140. Telegram From the Department of State to the Embassy in the Soviet Union1

27780. Subject: Demarche to Soviet Embassy Regarding Hospitalization of Hunger-striking Pentecostalist.

1. (Confidential—entire text.)

2. The Acting Secretary telephoned Soviet Charge Bessmertnykh at 4:00 p.m. January 29 to convey the President’s concern that Lidiya Vashchenko be admitted to a Soviet hospital Saturday morning, January 30. The Acting Secretary explained the background of the case, noting that the latest word received by our Embassy in Moscow was that hospitalization would not be possible until Sunday or Monday. The Acting Secretary stressed our concern for Lidiya’s health and urged that all necessary arrangements be made for her hospitalization as the Embassy had requested. He also reiterated the Embassy’s request that the Embassy doctor and a consular officer accompany her to the hospital and be allowed to visit her frequently, and that she be allowed to return to the Embassy, if she wished, when her health permitted. [Page 480] Bessmertnykh said he was not informed on the matter but would relay our demarche to Moscow promptly.

3. Charge Bessmertnykh returned the Acting Secretary’s call on Saturday morning, January 30. Bessmertnykh said that he had cabled Moscow after talking to the Acting Secretary on Friday, and that “several messages” had been exchanged. Bessmertnykh noted the report of Lidiya’s hospitalization in Moscow,2 and expressed the hope that the Soviet action in the case would be considered as favorably responsive by the American side.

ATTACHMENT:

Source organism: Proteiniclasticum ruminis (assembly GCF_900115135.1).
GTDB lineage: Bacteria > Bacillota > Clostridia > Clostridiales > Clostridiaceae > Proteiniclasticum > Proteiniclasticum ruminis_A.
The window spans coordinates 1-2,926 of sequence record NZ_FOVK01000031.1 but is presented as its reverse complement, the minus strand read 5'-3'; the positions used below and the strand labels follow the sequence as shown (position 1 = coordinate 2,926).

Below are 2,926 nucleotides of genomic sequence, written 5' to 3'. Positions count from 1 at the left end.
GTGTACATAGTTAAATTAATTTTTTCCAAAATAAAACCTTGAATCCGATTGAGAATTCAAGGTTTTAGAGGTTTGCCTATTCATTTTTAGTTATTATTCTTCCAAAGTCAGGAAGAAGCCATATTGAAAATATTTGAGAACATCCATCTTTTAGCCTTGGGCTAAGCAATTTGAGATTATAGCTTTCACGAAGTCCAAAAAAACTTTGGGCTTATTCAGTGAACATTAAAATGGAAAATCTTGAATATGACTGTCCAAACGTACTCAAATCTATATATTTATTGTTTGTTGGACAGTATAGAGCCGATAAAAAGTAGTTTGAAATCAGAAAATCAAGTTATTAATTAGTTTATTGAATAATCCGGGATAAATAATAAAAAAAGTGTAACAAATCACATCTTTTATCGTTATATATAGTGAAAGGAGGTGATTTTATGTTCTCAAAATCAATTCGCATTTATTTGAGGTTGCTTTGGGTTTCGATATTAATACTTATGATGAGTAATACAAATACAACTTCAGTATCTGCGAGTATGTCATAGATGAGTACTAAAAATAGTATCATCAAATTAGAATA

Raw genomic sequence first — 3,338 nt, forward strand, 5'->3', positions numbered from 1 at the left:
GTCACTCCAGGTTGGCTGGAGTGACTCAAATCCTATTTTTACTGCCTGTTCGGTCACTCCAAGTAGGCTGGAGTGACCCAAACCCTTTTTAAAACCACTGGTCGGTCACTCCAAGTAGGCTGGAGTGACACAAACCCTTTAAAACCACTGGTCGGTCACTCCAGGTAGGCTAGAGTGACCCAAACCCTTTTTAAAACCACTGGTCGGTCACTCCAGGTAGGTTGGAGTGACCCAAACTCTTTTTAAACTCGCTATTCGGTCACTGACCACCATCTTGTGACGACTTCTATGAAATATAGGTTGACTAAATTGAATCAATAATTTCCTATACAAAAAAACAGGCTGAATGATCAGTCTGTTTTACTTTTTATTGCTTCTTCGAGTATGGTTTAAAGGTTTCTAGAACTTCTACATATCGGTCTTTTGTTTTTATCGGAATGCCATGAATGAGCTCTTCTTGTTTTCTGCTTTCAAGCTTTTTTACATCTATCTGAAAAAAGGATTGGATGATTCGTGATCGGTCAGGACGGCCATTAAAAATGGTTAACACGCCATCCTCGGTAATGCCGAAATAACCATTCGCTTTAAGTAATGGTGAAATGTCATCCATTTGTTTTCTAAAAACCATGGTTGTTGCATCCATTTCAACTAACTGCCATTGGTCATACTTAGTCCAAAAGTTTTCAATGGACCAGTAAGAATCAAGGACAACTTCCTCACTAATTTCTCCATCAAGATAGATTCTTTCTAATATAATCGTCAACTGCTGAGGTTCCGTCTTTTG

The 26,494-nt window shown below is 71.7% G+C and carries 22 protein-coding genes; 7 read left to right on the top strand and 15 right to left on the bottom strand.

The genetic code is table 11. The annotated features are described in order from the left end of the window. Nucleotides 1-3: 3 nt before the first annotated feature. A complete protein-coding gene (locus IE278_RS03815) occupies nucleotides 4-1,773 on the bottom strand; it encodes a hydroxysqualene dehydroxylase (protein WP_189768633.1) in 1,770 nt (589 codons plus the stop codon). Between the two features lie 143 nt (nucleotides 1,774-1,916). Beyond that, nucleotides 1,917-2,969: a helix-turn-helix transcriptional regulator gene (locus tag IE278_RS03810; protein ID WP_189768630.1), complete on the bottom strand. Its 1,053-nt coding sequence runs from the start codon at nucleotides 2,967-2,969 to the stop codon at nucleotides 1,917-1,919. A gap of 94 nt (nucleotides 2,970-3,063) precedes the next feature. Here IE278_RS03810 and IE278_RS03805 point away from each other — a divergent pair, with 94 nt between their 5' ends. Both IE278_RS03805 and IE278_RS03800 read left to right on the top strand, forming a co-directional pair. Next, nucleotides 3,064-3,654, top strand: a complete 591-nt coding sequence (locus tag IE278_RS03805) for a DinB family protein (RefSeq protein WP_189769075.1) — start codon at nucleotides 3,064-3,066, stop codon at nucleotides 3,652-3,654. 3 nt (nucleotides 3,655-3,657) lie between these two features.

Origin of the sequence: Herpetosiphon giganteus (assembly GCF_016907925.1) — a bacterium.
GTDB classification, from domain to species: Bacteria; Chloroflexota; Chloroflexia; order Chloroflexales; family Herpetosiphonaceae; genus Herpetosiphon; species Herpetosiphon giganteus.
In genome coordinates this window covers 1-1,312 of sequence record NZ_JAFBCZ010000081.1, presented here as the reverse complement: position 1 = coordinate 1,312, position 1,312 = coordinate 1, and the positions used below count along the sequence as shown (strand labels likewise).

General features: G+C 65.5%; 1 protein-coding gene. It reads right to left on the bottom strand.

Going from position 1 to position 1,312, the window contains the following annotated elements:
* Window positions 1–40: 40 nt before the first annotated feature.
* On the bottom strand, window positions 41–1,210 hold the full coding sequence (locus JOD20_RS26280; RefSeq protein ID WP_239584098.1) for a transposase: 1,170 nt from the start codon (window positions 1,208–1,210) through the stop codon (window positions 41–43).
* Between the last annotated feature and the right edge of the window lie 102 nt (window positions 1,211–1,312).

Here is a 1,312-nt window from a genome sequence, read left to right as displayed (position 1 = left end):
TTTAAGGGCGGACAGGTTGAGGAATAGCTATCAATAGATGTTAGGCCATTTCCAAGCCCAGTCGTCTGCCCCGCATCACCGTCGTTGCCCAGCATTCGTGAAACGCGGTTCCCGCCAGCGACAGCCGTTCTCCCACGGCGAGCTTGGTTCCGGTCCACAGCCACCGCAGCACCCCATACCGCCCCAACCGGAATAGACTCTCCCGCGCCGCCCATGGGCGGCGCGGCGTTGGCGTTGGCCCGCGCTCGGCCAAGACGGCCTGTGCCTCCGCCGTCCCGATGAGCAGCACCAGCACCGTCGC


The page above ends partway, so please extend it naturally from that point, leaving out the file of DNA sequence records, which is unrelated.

1. Source: Department of State, Central Foreign Policy File, D820058–0760. Confidential. Priority. Sent for information to Leningrad. Drafted by van Laningham; cleared by Darbyshire, Combs, and Scanlan; approved by Stoessel.
  2. In telegram 1220 from Moscow, January 30, Zimmermann reported that at 11:55 a.m. Moscow time, a U.S. Embassy vehicle drove Lidia Vashchenko to Botkin Hospital in Moscow. She was escorted by a U.S. consular officer and the U.S. Embassy physician. (Department of State, Central Foreign Policy File, D820053–0493) Later that day, Reagan wrote in his diary: “The Soviets refused to send an ambulance for the Pentecostal Christian woman on hunger strike in our embassy. She is within hours of death unless she receives medical aid. I ordered her sent to hospital after Soviets refused to let us take her out of Moscow for help. We took her to Moscow hospital in embassy car.” (Brinkley, ed., The Reagan Diaries, Vol. I, pp. 105–106)